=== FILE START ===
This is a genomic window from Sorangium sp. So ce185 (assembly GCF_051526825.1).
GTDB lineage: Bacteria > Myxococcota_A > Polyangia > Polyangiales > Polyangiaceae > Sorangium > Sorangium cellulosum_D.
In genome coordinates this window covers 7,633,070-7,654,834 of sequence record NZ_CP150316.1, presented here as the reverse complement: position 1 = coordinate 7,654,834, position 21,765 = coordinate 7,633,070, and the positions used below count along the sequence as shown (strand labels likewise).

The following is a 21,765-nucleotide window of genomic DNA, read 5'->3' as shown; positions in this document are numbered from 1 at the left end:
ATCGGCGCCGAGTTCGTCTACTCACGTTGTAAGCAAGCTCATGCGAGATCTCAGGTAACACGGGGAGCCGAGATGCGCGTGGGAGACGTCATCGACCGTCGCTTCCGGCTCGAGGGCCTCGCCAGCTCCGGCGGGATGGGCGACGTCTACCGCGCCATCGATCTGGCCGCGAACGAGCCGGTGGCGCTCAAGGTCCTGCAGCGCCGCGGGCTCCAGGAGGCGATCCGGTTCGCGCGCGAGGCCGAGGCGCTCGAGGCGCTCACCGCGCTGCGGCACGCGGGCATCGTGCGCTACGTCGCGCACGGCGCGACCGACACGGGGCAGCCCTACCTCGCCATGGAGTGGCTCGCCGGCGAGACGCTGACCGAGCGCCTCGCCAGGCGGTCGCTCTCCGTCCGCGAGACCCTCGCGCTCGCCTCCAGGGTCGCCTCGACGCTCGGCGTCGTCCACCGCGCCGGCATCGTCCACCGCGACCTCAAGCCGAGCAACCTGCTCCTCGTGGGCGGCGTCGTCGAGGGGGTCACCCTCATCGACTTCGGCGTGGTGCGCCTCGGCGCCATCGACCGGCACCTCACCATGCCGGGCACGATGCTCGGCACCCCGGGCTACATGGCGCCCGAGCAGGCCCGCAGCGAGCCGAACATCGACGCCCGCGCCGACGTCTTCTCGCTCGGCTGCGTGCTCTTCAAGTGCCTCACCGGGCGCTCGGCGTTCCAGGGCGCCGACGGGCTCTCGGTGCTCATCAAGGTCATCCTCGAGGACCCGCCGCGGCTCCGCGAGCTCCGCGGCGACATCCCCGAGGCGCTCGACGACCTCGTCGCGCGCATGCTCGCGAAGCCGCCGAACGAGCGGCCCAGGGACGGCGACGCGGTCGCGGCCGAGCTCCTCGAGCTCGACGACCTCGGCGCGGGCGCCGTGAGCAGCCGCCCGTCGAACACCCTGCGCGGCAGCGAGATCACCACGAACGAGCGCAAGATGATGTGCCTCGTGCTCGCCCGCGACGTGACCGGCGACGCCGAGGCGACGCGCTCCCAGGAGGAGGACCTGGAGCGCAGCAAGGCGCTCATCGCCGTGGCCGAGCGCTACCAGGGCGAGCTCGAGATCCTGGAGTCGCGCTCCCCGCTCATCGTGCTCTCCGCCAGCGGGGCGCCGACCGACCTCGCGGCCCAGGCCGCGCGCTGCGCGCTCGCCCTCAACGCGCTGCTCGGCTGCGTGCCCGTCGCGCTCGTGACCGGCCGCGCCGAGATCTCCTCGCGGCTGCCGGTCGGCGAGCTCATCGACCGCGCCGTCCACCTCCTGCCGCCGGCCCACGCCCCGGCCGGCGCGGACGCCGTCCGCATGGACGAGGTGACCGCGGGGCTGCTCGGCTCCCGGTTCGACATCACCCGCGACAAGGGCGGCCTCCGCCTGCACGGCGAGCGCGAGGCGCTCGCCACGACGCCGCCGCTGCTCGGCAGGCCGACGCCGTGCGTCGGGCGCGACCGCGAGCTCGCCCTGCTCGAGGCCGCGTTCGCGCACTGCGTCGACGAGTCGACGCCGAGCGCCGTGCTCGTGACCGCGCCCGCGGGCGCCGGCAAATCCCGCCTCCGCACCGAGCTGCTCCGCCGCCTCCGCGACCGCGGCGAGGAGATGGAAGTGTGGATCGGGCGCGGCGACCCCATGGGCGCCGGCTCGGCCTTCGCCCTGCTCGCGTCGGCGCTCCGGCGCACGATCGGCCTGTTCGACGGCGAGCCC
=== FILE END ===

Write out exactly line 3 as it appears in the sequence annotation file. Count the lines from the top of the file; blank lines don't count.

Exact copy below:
In genome coordinates this window covers 7,633,070-7,654,834 of sequence record NZ_CP150316.1, presented here as the reverse complement: position 1 = coordinate 7,654,834, position 21,765 = coordinate 7,633,070, and the positions used below count along the sequence as shown (strand labels likewise).